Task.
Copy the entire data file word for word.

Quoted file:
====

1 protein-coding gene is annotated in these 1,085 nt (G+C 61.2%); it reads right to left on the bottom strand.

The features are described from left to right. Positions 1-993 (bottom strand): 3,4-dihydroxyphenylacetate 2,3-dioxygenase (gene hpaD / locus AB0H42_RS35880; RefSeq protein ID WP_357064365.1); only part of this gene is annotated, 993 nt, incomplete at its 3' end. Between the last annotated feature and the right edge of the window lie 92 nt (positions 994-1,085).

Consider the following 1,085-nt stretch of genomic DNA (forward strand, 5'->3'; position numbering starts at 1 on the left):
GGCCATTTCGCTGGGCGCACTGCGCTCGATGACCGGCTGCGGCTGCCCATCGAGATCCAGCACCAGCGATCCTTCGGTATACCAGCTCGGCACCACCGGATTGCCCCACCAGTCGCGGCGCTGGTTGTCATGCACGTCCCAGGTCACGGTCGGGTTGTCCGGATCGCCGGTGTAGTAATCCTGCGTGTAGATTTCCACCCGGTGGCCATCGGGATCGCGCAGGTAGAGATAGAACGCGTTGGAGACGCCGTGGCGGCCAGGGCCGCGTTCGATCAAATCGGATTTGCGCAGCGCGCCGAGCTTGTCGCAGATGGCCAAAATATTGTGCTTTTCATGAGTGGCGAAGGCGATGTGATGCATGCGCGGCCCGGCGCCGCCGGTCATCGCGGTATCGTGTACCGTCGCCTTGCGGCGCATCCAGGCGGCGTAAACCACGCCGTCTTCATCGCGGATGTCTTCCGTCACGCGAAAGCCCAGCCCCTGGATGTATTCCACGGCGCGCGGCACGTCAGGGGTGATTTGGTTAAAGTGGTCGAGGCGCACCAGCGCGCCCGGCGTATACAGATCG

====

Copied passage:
1 protein-coding gene is annotated in these 1,085 nt (G+C 61.2%); it reads right to left on the bottom strand.

The features are described from left to right. Positions 1-993 (bottom strand): 3,4-dihydroxyphenylacetate 2,3-dioxygenase (gene hpaD / locus AB0H42_RS35880; RefSeq protein ID WP_357064365.1); only part of this gene is annotated, 993 nt, incomplete at its 3' end. Between the last annotated feature and the right edge of the window lie 92 nt (positions 994-1,085).

Consider the following 1,085-nt stretch of genomic DNA (forward strand, 5'->3'; position numbering starts at 1 on the left):
GGCCATTTCGCTGGGCGCACTGCGCTCGATGACCGGCTGCGGCTGCCCATCGAGATCCAGCACCAGCGATCCTTCGGTATACCAGCTCGGCACCACCGGATTGCCCCACCAGTCGCGGCGCTGGTTGTCATGCACGTCCCAGGTCACGGTCGGGTTGTCCGGATCGCCGGTGTAGTAATCCTGCGTGTAGATTTCCACCCGGTGGCCATCGGGATCGCGCAGGTAGAGATAGAACGCGTTGGAGACGCCGTGGCGGCCAGGGCCGCGTTCGATCAAATCGGATTTGCGCAGCGCGCCGAGCTTGTCGCAGATGGCCAAAATATTGTGCTTTTCATGAGTGGCGAAGGCGATGTGATGCATGCGCGGCCCGGCGCCGCCGGTCATCGCGGTATCGTGTACCGTCGCCTTGCGGCGCATCCAGGCGGCGTAAACCACGCCGTCTTCATCGCGGATGTCTTCCGTCACGCGAAAGCCCAGCCCCTGGATGTATTCCACGGCGCGCGGCACGTCAGGGGTGATTTGGTTAAAGTGGTCGAGGCGCACCAGCGCGCCCGGCGTATACAGATCG